MyOak Public Market "Rooted in Baltimore"

Biomimicry is the practice of looking to nature to solve human problems. 
Design process: Biomimicry + Human-centered Design

In the wake of the COVID-19 pandemic, major disruptions occurred in the food system, exacerbating issues of food access around the world. Emergency responders worked overtime to coordinate assistance for food insecure communities. At the same time, grassroots efforts joined in an attempt to bridge the widening gap between food availability and food recovery. Still, challenges to align these efforts made it apparent there is a systemic issue of resource distribution and communication. In close partnership with the Baltimore Office of Sustainability (BOS), we wanted to understand how a resilient food system would recover from these disruptions.

Understanding this context led to the development of the design challenge:

“How might we cultivate a more connected and responsive food system network to ensure food access in times of crisis?”

January - June 2020

+ winner
Biomimicry Global Design Challenge 2020

+ winner
Johns Hopkins Ecological Design Collective 2019


Design Researcher
Service Designer

These images were taken during the stakeholder meeting in Baltimore, MD, USA pre-pandemic. 

Lee Davis 
Center for Social Design

External partners:
Anne Draddy
Sustainability Coordinator
Baltimore Office of Sustainability

Ava Richardson
Food Matters Technical Advisor
Baltimore Office of Sustainability

Expert mentors:
Nichole Labruto, Postdoctoral Fellow and Associate Director, Hopkins Ecological Design Initiative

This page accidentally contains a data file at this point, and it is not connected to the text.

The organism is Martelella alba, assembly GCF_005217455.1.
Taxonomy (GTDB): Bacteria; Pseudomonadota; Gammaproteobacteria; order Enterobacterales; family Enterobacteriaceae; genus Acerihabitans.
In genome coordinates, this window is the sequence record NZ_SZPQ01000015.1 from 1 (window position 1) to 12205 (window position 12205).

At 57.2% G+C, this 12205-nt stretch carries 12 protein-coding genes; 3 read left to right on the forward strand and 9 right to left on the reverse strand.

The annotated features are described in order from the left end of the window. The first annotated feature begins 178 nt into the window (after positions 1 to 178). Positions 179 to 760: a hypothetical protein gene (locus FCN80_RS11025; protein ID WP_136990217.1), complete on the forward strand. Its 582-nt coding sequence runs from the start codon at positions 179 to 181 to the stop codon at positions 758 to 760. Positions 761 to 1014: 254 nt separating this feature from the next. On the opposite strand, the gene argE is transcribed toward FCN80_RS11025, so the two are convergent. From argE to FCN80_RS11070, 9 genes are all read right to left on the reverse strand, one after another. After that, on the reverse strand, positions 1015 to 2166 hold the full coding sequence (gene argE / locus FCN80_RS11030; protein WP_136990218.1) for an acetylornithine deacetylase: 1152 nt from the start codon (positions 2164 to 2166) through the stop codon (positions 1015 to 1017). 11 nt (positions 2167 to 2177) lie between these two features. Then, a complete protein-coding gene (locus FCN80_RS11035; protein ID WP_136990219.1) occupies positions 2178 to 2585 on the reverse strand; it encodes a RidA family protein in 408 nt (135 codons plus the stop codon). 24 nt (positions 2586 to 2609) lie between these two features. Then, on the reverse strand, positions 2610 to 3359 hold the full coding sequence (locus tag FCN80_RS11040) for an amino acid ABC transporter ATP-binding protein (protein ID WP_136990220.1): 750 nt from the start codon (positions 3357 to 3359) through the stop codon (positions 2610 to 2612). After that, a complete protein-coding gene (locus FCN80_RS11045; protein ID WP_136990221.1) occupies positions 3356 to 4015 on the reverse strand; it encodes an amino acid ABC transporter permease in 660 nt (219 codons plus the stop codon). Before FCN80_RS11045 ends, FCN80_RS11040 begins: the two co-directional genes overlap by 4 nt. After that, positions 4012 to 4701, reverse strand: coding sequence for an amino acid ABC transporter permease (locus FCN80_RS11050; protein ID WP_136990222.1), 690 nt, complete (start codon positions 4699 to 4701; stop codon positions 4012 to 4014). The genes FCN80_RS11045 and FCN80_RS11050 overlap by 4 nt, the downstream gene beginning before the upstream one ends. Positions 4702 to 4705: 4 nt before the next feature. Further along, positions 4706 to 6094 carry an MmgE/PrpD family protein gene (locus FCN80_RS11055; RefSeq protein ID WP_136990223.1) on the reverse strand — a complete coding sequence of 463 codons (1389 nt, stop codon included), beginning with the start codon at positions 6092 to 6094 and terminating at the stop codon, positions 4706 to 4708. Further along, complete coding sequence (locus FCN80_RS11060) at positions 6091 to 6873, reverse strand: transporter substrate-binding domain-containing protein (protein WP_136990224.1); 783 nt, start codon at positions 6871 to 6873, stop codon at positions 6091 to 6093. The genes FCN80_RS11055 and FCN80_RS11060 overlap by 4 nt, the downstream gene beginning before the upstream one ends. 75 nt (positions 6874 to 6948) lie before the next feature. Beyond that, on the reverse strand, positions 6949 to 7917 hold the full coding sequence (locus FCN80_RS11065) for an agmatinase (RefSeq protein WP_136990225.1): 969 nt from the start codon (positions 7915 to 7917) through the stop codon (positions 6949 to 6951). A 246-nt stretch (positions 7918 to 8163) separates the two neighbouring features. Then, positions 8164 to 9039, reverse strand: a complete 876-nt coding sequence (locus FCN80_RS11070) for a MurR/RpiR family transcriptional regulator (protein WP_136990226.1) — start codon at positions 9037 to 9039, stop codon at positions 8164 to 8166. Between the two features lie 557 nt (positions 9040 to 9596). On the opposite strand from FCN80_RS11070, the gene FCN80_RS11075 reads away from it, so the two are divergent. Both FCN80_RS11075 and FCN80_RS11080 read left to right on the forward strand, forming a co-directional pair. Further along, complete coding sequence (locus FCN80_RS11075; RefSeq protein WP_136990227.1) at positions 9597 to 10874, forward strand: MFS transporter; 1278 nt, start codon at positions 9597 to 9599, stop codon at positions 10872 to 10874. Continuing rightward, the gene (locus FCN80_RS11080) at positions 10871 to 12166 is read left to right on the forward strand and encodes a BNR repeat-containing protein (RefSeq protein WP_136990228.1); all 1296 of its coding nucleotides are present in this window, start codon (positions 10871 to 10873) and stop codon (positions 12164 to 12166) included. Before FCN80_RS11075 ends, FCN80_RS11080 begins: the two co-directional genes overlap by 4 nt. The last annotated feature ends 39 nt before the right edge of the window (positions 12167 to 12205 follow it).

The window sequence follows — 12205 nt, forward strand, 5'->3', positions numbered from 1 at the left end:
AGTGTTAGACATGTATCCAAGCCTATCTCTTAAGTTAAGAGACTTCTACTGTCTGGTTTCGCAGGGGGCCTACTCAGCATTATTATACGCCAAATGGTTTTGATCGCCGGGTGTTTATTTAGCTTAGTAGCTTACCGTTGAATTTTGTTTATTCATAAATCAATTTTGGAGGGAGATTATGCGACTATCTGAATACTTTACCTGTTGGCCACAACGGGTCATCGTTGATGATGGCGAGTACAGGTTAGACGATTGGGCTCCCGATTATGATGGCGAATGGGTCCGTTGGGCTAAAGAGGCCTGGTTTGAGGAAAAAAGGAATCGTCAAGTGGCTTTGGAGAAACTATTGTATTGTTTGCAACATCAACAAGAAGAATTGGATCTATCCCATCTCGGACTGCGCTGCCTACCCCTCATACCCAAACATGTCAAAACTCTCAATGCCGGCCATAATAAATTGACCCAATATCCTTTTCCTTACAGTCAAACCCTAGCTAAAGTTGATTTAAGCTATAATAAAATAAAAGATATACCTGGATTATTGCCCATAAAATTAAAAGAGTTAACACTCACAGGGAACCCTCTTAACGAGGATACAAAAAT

Robin Gunkel, Ph.D. candidate in Sustainabilty Education

Bill Hillgartner, Paleocologist, MICA, JHU


  The research phase included meeting with stakeholders and gathering data points about food waste and food access.

Over the course of 2 months, the team did readings and looked at literature such as the Advisory Report, interviewed vendors and customers and presented at the Sustainability Commission of the Baltimore Office of Sustainability. This is also when the project pivoted to work in the context of the COVID-19 pandemic. 

To ensure that the work was grounded in equity and sustainability, we generated a set of design principles,
an overarching philosophy grounded in values we believe in called life-centered design.

Synthesis of the research further helped articulate the context, functional and biologized questions to better understand natural inspiration as appropriate for the project.

How does nature depend on each other for resources?
How does nature manage disturbances in a community?
How does nature create connections across networks?


The symbiotic relationship between ectomycorrhizal fungi and the native white oak in Maryland’s forest ecosystem greatly informed this design. When the forest system is in relative homeostasis, oak trees operate within social communities to cooperatively distribute water, nutrients, and even communication in the form of electrical or chemical signals.

The relationship between ectomycorrhizal fungi and the native oak facilitates communication and nutrient flow among trees, while the trees in turn provide sugar to mycelium.

This exchange makes it possible for hub trees to nourish young saplings and demonstrates a unique way of staying connected despite ‘social isolation’. We translated this natural inspiration to design an interconnected food distribution infrastructure.



MyOak Public Market is an online platform designed to increase food access to vulnerable populations by diversifying the distribution of resources to community hubs and individuals. Vendors are provided a low-risk platform to an expanded customer base. 
Reciprocally, customers can access this variety of products regardless of physical proximity, income, or telecom munication capability. By cultivating new connections and aggregating valuable user data, MyOak Public Market simultaneously strengthens the resiliency of the Baltimore food system to face any crisis.

Systems mapping was crucial to understand intervention points

  Majority of this project was worked on during lockdown, virtually with all of the partners.

* The project went on to go through the Biomimicry Launchpad Accelerator program to further the work.
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 2020 ︎Eesha Patne ︎